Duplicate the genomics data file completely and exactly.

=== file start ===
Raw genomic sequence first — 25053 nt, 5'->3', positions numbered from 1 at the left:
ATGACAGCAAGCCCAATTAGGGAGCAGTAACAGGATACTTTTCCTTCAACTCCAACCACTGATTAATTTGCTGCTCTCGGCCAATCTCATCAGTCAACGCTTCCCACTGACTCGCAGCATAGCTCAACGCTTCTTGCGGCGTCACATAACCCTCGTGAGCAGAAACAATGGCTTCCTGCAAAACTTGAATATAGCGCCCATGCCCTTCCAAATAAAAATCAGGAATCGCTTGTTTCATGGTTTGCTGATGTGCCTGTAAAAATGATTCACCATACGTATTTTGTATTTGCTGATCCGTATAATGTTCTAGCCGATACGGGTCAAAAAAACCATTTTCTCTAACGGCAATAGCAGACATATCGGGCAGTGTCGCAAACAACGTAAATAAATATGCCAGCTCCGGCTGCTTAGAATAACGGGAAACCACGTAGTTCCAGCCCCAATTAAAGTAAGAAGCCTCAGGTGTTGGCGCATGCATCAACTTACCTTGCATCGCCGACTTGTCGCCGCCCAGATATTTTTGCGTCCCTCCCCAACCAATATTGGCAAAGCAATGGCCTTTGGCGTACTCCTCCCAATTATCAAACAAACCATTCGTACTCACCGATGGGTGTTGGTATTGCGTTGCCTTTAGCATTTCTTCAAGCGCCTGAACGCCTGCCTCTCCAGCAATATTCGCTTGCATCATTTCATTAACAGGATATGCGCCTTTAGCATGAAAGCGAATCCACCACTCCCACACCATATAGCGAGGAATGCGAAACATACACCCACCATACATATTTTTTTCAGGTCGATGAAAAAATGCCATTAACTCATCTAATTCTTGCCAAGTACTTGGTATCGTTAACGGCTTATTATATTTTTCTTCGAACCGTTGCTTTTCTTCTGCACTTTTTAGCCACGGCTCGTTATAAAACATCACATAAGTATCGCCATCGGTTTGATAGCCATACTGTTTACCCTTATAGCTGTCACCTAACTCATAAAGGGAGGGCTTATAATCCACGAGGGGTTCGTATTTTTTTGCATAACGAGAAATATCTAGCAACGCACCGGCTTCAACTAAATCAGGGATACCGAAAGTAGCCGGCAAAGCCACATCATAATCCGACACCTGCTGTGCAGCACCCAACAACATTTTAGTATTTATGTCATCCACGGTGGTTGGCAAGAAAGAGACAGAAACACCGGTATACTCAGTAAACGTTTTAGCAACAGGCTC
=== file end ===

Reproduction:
Raw genomic sequence first — 25053 nt, 5'->3', positions numbered from 1 at the left:
ATGACAGCAAGCCCAATTAGGGAGCAGTAACAGGATACTTTTCCTTCAACTCCAACCACTGATTAATTTGCTGCTCTCGGCCAATCTCATCAGTCAACGCTTCCCACTGACTCGCAGCATAGCTCAACGCTTCTTGCGGCGTCACATAACCCTCGTGAGCAGAAACAATGGCTTCCTGCAAAACTTGAATATAGCGCCCATGCCCTTCCAAATAAAAATCAGGAATCGCTTGTTTCATGGTTTGCTGATGTGCCTGTAAAAATGATTCACCATACGTATTTTGTATTTGCTGATCCGTATAATGTTCTAGCCGATACGGGTCAAAAAAACCATTTTCTCTAACGGCAATAGCAGACATATCGGGCAGTGTCGCAAACAACGTAAATAAATATGCCAGCTCCGGCTGCTTAGAATAACGGGAAACCACGTAGTTCCAGCCCCAATTAAAGTAAGAAGCCTCAGGTGTTGGCGCATGCATCAACTTACCTTGCATCGCCGACTTGTCGCCGCCCAGATATTTTTGCGTCCCTCCCCAACCAATATTGGCAAAGCAATGGCCTTTGGCGTACTCCTCCCAATTATCAAACAAACCATTCGTACTCACCGATGGGTGTTGGTATTGCGTTGCCTTTAGCATTTCTTCAAGCGCCTGAACGCCTGCCTCTCCAGCAATATTCGCTTGCATCATTTCATTAACAGGATATGCGCCTTTAGCATGAAAGCGAATCCACCACTCCCACACCATATAGCGAGGAATGCGAAACATACACCCACCATACATATTTTTTTCAGGTCGATGAAAAAATGCCATTAACTCATCTAATTCTTGCCAAGTACTTGGTATCGTTAACGGCTTATTATATTTTTCTTCGAACCGTTGCTTTTCTTCTGCACTTTTTAGCCACGGCTCGTTATAAAACATCACATAAGTATCGCCATCGGTTTGATAGCCATACTGTTTACCCTTATAGCTGTCACCTAACTCATAAAGGGAGGGCTTATAATCCACGAGGGGTTCGTATTTTTTTGCATAACGAGAAATATCTAGCAACGCACCGGCTTCAACTAAATCAGGGATACCGAAAGTAGCCGGCAAAGCCACATCATAATCCGACACCTGCTGTGCAGCACCCAACAACATTTTAGTATTTATGTCATCCACGGTGGTTGGCAAGAAAGAGACAGAAACACCGGTATACTCAGTAAACGTTTTAGCAACAGGCTC